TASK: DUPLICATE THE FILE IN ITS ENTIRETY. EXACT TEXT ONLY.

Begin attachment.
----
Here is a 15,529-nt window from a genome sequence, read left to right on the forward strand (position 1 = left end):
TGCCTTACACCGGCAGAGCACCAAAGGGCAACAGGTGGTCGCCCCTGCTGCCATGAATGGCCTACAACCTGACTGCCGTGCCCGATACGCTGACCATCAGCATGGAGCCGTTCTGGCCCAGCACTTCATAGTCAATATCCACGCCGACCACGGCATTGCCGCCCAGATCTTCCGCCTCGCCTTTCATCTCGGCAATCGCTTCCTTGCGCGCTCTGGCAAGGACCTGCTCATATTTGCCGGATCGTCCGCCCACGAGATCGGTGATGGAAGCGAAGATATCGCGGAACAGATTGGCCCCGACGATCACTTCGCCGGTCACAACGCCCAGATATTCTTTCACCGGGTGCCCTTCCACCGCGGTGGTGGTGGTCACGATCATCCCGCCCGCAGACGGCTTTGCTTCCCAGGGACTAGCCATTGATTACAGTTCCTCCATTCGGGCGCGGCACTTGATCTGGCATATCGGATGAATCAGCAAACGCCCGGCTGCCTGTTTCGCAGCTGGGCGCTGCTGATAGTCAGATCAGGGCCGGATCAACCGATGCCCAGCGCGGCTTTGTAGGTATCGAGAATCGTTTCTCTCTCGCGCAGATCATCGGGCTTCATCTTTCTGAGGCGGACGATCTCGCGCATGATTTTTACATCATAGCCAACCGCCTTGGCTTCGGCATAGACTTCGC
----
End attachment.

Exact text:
Here is a 15,529-nt window from a genome sequence, read left to right on the forward strand (position 1 = left end):
TGCCTTACACCGGCAGAGCACCAAAGGGCAACAGGTGGTCGCCCCTGCTGCCATGAATGGCCTACAACCTGACTGCCGTGCCCGATACGCTGACCATCAGCATGGAGCCGTTCTGGCCCAGCACTTCATAGTCAATATCCACGCCGACCACGGCATTGCCGCCCAGATCTTCCGCCTCGCCTTTCATCTCGGCAATCGCTTCCTTGCGCGCTCTGGCAAGGACCTGCTCATATTTGCCGGATCGTCCGCCCACGAGATCGGTGATGGAAGCGAAGATATCGCGGAACAGATTGGCCCCGACGATCACTTCGCCGGTCACAACGCCCAGATATTCTTTCACCGGGTGCCCTTCCACCGCGGTGGTGGTGGTCACGATCATCCCGCCCGCAGACGGCTTTGCTTCCCAGGGACTAGCCATTGATTACAGTTCCTCCATTCGGGCGCGGCACTTGATCTGGCATATCGGATGAATCAGCAAACGCCCGGCTGCCTGTTTCGCAGCTGGGCGCTGCTGATAGTCAGATCAGGGCCGGATCAACCGATGCCCAGCGCGGCTTTGTAGGTATCGAGAATCGTTTCTCTCTCGCGCAGATCATCGGGCTTCATCTTTCTGAGGCGGACGATCTCGCGCATGATTTTTACATCATAGCCAACCGCCTTGGCTTCGGCATAGACTTCGC